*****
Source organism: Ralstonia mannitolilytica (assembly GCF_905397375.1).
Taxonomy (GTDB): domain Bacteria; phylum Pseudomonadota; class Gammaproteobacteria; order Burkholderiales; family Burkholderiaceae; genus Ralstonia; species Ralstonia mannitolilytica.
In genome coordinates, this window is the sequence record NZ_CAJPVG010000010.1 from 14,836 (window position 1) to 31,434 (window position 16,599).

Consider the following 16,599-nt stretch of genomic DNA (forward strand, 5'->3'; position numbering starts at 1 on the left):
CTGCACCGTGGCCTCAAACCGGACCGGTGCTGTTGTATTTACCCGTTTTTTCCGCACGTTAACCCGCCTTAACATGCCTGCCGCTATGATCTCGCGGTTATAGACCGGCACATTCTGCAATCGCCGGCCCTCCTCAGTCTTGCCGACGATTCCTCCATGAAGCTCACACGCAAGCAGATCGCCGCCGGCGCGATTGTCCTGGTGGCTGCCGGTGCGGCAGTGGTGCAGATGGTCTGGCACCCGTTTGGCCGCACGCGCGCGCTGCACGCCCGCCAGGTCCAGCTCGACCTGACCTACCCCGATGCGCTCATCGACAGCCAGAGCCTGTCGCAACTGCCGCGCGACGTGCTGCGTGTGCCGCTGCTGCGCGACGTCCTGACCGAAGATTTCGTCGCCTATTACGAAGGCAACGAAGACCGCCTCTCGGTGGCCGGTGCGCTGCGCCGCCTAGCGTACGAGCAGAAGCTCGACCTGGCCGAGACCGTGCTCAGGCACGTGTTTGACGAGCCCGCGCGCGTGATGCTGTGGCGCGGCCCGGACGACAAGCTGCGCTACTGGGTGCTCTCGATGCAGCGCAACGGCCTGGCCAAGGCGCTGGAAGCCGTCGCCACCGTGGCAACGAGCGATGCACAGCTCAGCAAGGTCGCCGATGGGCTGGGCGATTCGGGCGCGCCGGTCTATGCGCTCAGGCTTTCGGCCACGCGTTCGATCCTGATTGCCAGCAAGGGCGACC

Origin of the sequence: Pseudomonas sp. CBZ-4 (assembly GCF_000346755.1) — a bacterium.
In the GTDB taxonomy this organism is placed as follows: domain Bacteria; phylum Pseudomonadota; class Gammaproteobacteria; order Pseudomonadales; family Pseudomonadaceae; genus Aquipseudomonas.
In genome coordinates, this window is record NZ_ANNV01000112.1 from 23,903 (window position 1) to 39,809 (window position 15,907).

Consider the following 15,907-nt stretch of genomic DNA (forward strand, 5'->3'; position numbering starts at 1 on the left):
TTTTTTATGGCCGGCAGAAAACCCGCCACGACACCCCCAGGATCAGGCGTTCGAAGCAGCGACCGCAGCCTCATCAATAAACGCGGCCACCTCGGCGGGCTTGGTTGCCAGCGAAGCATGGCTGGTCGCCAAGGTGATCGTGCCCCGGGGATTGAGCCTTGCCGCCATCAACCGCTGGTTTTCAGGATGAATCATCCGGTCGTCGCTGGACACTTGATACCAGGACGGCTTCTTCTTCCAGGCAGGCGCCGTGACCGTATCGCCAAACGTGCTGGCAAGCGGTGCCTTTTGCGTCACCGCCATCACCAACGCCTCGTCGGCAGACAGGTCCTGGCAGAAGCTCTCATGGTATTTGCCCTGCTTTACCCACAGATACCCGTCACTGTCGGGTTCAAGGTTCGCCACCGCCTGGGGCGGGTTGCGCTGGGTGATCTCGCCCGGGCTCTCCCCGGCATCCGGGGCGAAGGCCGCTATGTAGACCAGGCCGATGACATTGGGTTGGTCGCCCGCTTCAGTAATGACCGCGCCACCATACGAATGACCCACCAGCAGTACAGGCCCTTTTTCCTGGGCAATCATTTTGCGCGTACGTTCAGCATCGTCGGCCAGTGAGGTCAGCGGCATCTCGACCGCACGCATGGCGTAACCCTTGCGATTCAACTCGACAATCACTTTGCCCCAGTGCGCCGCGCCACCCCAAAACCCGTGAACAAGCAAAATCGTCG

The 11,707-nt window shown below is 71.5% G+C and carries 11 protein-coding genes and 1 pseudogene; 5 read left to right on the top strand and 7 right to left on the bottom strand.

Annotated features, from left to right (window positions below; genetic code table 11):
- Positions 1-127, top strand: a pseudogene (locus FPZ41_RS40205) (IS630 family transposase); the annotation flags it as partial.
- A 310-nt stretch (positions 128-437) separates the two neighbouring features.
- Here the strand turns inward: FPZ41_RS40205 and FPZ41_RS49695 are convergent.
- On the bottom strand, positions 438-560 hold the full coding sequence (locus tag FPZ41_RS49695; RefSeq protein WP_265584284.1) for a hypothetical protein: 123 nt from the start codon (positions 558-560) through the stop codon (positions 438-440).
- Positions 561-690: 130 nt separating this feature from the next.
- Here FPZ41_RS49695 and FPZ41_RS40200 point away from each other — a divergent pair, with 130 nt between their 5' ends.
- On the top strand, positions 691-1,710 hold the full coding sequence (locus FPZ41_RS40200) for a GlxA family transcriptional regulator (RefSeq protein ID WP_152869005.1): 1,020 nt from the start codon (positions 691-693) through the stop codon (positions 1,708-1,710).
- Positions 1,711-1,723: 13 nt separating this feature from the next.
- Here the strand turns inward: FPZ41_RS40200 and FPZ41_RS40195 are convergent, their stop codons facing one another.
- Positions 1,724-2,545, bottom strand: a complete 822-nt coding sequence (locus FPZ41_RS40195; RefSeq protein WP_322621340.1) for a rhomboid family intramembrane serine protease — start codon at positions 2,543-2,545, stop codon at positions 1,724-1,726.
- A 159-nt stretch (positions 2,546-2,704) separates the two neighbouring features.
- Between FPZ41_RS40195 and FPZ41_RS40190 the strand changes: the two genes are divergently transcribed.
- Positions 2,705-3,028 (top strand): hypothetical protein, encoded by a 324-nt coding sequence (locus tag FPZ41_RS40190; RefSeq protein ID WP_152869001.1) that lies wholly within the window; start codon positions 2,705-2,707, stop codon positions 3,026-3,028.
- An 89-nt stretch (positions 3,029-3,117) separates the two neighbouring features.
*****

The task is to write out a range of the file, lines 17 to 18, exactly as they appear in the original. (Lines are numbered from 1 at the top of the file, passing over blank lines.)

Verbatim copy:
- Positions 561-690: 130 nt separating this feature from the next.
- Here FPZ41_RS49695 and FPZ41_RS40200 point away from each other — a divergent pair, with 130 nt between their 5' ends.